Liquid Penetrant Testing

Liquid Penetrant Testing (PT) is a nondestructive testing method of revealing surface discontinuities.

It is a widely applied and low-cost inspection method used to locate surface-breaking defects in all non-porous materials (metals, plastics, or ceramics). PT is used to detect casting, forging and welding surface defects such as hairline cracks, surface porosity, leaks in new products, and fatigue cracks on in-service components.

Liquid penetrants are generally classified by type according to the dye contained in the liquid penetrant. The liquid penetrant testing process relies on liquid penetrant entering a discontinuity and subsequently being drawn back out and made easily visible on the surface of the part. The amount of liquid penetrant material entrapped in discontinuities is usually very small. If the discontinuity is to be detected, the very small amount of liquid penetrant must be highly visible. Colored dyes are added to the penetrants to increase visibility. Based on the dye, liquid penetrants are classified as one of three types: fluorescent, visible and dual mode. A further classification is by the removal method of the penetrant. This can be water washable, solvent removable or postemulsifiable.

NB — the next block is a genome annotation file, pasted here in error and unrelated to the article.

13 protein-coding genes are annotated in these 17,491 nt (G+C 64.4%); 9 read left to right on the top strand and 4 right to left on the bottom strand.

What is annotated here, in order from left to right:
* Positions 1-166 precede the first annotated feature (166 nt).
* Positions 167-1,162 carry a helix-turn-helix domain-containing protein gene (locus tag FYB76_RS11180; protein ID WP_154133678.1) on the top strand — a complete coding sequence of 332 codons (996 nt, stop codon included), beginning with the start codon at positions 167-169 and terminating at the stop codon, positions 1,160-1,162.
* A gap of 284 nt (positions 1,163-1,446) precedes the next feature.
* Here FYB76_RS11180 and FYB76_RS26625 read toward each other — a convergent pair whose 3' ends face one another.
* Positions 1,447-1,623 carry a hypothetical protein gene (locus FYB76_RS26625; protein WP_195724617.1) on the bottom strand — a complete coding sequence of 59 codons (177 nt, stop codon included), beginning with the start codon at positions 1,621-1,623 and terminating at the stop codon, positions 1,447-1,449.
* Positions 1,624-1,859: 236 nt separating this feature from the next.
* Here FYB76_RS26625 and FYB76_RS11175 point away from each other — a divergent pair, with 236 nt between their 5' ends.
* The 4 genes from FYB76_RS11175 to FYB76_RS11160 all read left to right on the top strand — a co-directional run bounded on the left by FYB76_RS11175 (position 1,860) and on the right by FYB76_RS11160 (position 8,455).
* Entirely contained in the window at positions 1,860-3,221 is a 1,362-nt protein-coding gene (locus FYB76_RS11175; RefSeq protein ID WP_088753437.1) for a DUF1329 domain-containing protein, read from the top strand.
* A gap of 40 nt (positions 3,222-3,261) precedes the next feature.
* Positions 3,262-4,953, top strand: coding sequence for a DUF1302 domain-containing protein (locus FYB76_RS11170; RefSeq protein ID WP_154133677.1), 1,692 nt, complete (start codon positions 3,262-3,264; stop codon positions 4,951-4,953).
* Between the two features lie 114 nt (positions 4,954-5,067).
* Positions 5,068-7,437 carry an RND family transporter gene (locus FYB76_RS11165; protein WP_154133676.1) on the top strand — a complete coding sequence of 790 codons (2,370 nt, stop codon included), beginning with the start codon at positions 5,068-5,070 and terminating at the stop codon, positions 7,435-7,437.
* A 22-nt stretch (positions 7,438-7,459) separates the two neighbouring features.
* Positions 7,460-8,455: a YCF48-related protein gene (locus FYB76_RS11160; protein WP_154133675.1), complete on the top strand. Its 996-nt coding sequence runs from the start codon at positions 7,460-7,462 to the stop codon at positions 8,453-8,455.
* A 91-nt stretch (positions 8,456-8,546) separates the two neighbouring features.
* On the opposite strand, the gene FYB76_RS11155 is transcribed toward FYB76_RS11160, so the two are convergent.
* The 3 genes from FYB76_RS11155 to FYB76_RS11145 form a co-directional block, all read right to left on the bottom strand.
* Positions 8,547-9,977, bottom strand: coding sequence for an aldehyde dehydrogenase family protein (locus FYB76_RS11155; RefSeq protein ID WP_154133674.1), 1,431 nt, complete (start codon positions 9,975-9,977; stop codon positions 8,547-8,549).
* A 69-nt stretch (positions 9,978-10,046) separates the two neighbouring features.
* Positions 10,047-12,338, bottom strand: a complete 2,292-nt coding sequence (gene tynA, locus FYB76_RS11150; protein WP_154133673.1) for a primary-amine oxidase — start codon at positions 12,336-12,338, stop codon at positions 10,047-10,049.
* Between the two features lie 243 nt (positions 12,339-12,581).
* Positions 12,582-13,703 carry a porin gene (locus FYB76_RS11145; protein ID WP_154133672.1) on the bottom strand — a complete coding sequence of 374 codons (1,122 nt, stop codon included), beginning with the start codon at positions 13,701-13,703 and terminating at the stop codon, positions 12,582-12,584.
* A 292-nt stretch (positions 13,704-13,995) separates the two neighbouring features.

A developer is applied after removal of the penetrant. The developer improves the intensity of fluorescent penetrants and provides contrast of visible dye penetrants. Developer also draws the penetrant from the discontinuity to the surface as well as spread the liquid to the surface enlarging the appearance.

Typical examples of components inspected using liquid penetrant testing are welds, valve parts, generator retaining rings, generator wedges, fan blades, non-ferrous parts of rotors and stationary blading and bearings.